Paraphonotext in the PennSound Archive

Paraphonotext in the PennSound Archive

Orchid Tierney

PhD Candidate, English


Al Filreis, Kelly Family Professor of English; Director, Center for Programs in Contemporary Writing; Faculty Director, Kelly Writers House; Co-director, PennSound

Project Start Date: 
September, 2017

My chapter-in-progress “Waste in PennSound” interrogates the prefatory commentary contained in the Segue poetry reading series, which has run uninterrupted in New York City since 1977. In particular, this project focuses on the phonotext’s paratextual remarks—the recorded introductions, in other words—that frequently precede the reading of a poem. Visualizing these prefatory remarks—also known as ‘phonoparatexts’—of poets, like Laynie Browne, Andrew Levy, and Rob Fitterman, has allowed me to be better theorize the instability of the poetry reading environment as a lively space where improvised citationality, shifting positionality, and even scholarship can frequently happen.

Three key questions have motivated this project. First, I have explored the social networks of poets in this series by identifying who reads with, and introduces, whom. Second, I have examined whether the durations of these introductions have increased or decreased over time. Third, I query whether visual maps of paraphonotexts reveal sonic and cultural information not available in the close listening analyses of a poem.

Generous support from the Price Lab/Sound Studies fellowship has enabled me to undertake the research needed to complete this chapter. Over the course of the academic year of 2017-2018, I have undertaken network analysis on the relationships between poets and poetry reading locations in the Segue Series between 1977 to 2002, and I intend to expand this timescale up to 2017. The gender of readers in PennSound indicates a strong male bias, and this is also reflected in the social networks indicated in Segue Series up to 2002, although I suspect this changes after 2002.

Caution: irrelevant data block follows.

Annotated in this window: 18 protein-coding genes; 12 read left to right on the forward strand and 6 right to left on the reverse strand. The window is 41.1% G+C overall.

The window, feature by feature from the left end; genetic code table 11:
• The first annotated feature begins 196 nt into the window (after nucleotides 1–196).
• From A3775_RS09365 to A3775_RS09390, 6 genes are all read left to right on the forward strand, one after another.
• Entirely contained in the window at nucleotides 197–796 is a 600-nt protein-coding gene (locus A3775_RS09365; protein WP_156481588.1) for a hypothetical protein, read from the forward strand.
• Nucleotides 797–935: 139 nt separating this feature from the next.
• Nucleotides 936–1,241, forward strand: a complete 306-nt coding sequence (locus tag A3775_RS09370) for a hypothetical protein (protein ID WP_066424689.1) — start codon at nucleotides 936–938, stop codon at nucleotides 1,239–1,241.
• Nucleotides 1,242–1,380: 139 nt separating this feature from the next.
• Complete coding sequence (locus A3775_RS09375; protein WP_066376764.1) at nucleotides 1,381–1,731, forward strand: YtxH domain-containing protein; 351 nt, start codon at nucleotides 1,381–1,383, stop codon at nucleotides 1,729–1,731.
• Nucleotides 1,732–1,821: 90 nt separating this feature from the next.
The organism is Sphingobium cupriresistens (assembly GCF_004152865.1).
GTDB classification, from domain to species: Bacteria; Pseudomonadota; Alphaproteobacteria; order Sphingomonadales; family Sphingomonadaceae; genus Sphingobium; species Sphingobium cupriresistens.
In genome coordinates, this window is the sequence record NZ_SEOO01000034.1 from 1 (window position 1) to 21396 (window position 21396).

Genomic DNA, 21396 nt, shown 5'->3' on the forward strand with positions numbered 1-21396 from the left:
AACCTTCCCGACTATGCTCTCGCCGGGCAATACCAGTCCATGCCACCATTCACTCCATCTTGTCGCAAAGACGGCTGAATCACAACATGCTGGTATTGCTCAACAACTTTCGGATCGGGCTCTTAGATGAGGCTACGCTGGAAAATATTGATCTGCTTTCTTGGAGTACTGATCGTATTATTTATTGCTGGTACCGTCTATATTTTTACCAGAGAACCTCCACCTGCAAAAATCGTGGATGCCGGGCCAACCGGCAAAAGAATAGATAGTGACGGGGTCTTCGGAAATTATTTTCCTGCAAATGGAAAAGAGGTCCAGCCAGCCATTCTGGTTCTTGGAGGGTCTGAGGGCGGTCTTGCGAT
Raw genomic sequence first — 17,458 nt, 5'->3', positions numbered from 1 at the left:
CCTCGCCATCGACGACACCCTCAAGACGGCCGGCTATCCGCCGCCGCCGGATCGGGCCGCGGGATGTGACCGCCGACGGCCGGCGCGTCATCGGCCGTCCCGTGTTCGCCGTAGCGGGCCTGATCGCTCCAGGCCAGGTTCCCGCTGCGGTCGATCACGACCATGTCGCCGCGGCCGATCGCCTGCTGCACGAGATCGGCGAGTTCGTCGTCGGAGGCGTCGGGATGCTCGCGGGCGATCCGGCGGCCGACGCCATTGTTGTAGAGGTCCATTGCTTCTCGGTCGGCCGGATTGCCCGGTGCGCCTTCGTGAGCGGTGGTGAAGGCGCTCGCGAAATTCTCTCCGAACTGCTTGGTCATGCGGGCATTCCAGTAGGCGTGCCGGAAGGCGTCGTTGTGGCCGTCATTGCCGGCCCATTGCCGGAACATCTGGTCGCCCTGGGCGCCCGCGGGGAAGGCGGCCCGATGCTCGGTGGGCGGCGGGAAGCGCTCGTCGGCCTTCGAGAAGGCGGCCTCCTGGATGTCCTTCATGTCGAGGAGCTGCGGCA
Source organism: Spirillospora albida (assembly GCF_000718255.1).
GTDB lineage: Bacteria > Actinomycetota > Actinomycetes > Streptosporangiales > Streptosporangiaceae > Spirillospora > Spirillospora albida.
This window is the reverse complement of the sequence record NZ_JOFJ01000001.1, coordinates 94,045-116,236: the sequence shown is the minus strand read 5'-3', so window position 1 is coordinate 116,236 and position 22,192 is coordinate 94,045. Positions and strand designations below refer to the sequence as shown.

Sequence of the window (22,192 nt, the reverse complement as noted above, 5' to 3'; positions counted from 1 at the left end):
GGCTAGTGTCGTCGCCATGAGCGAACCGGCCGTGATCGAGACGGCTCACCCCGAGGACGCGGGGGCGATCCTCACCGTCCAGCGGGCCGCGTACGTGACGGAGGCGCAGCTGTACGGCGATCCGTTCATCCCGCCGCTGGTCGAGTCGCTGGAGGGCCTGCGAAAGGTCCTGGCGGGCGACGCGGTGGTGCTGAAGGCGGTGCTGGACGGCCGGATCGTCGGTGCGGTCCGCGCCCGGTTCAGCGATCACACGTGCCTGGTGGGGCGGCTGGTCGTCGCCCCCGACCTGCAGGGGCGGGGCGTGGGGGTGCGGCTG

I have also undertaken visual analysis of specific recordings in order to ascertain and annotate the vocalization patterns in poets like Laynie Browne, who incorporate what could be described as poetic registers in their introductory remarks. Findings from this research will be presented at the NeMLA conference in Pittsburgh in April 2018 and submitted to Jacket2 for consideration. I anticipate that this project will be written up and completed in May 2018.

Orchid Tierney received her MA at the University of Otago (NZ), MCW at the University of Auckland (NZ), and is currently PhD candidate in English at the University of Pennsylvania. She specializes in new media studies, technoculture, and contemporary poetry and poetics with a particular interest in media archaeology, digital humanities, and waste studies. She is currently a reviews editor for Jacket2 and co-edits the annual Supplement anthology, published by the Creative Writing Program and the Kelly Writers House at the Center for Programs in Contemporary Writing. Her work has appeared in Jacket2, Journal of Modern Literature, and elsewhere.